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Brother From Another Planet
1 review

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Movie Details

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Directed By
John Sayles

Written By:
John Sayles

Cast:
Joe Morton, Ren Woods, Steve James, Maggie Renzi, David Strathairn, Dee Dee Bridgewater

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Brother From Another Planet (1984)
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Movie Review by James
August 2nd, 2014

In the more recent years of cinema, the rise of the independent feature film has now become something of a common practice in Hollywood. Practically, anyone- under the right circumstances and regulations- can make a movie. And this truly was the case back in the 70s and 80s. Which brings us to today's feature film. Shot in 1983, and released the following year, "The Brother from Another Planet" is an interesting look at a case of mistaken identity. While the film does suffer from some problems, it's still good for what it's worth. "The Brother from Another Planet" takes a relatively common story that has been seen and done numerous times, and turns it on its side.

The story involves an alien (Joe Morton) who crash lands on Earth because of a technical malfunction. The alien just so happens to land in Harlem, NY. He blends into the city very well as he has a dark skin complexion, so he is given the nickname of Brother. The Brother soon adapts to the society of the time, and even uses his talents to get him some jobs. Unfortunately, the Brother also sees the grim underbelly of Harlem: people you can't trust, and drug dealers to give examples. Meanwhile, two cops try to capture the brother as he is a wanted fugitive.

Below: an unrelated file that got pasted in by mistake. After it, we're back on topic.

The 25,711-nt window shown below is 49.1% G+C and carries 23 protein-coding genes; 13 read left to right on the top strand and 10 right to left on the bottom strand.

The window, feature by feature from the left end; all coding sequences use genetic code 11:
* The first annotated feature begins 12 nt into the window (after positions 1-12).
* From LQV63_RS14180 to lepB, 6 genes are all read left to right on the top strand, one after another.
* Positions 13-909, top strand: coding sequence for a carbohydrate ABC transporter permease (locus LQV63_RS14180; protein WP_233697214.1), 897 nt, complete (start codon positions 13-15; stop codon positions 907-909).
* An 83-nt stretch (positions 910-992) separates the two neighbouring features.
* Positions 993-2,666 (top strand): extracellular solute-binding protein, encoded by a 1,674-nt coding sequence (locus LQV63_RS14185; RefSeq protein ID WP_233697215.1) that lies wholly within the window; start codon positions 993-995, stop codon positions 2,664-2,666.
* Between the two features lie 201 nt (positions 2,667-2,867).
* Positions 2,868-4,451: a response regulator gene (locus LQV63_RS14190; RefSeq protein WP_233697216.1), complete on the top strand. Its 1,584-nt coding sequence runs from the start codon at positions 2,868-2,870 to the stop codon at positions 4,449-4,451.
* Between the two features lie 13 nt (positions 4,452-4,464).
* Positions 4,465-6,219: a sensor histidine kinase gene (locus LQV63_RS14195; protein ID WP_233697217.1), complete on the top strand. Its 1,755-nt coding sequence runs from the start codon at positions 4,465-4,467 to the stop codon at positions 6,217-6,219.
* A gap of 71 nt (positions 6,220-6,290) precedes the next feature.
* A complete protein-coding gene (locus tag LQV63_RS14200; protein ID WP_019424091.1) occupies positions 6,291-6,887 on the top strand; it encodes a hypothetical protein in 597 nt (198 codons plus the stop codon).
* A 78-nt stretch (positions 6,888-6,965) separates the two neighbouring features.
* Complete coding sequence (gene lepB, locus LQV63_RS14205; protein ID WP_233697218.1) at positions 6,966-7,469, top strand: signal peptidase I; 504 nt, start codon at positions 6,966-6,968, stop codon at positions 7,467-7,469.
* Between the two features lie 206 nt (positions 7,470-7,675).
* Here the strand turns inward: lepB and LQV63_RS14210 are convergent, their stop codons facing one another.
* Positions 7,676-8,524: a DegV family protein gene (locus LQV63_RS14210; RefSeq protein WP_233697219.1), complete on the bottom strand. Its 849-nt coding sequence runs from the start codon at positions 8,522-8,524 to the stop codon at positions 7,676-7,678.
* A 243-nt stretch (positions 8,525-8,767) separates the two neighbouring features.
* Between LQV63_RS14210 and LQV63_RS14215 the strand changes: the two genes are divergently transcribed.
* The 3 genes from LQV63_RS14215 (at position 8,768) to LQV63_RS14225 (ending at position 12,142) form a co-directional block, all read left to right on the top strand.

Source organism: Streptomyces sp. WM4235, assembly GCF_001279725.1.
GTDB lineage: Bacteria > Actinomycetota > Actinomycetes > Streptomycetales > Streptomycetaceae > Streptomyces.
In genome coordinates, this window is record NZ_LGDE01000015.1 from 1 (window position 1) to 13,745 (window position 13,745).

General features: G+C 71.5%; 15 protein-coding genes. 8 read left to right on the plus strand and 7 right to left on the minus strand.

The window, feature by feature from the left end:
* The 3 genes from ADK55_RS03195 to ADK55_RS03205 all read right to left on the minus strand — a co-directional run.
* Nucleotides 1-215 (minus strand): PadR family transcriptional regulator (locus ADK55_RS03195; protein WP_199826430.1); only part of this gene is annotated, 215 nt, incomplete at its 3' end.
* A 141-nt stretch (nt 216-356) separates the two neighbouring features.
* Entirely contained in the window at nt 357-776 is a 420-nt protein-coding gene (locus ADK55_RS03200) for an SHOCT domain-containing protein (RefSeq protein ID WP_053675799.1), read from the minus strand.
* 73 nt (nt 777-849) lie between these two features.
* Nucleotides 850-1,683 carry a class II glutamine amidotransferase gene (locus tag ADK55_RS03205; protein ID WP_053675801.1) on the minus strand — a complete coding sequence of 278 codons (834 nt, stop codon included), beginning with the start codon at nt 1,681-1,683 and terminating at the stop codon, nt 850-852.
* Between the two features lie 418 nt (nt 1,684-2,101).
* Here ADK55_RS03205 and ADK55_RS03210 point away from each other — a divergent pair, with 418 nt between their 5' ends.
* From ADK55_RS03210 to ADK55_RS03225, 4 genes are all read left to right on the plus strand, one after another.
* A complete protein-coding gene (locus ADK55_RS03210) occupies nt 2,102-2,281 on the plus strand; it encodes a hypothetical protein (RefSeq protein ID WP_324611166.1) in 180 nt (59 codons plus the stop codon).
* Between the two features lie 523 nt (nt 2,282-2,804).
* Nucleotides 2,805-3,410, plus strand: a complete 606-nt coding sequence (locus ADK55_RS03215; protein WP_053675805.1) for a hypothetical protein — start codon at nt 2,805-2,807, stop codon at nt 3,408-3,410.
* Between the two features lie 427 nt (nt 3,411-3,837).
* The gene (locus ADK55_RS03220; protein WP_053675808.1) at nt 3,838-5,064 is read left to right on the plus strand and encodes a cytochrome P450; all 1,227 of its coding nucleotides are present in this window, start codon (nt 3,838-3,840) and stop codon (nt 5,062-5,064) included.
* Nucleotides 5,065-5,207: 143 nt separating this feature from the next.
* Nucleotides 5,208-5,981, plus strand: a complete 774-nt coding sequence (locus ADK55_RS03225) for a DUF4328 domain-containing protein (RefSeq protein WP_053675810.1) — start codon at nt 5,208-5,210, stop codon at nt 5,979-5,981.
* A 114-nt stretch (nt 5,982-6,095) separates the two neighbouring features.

"The Brother from Another Planet" is a good and interesting film to watch. The story presents itself with the idea that someone not from this world has to try and adapt to our own unique way of living. Yes, this type of story had been done before in other films, both before and after, but the curiosity factor in this movie is definitely high. This is mainly applied to the performances in the movie: their good, but Morton steals the show. The reason behind this is that throughout the entire movie, the Brother is mute, making the perfect chance to see a main character not talk throughout the entirety of the film. From a directive standpoint, John Sayles did a very good job. Musically, the soundtrack is great as has a unique style of instruments being provided, like the steel drum, and offers a wide variety of genres to reflect like jazz. Finally, the movie takes a small budget of approximately $400,000 and make something work with this kind of money.

However, there are some problems concerning the film. First, there are a lot of plot holes and questions that are left unanswered. Couldn't the U.S. government be aware of an alien that has landed on Earth, and done a little bit of research? Who sent the cops? What was the crime that the Brother committed? It feels lacking and it leaves a lot to the imagination. Next, the pacing can be an issue, as the movie runs very slowly. And for technology's sake, the movie deserves a remake.

In conclusion, "The Brother from Another Planet" is a nice little film that needs to be seen on how independent films back then had the potential of being noticed by the public.

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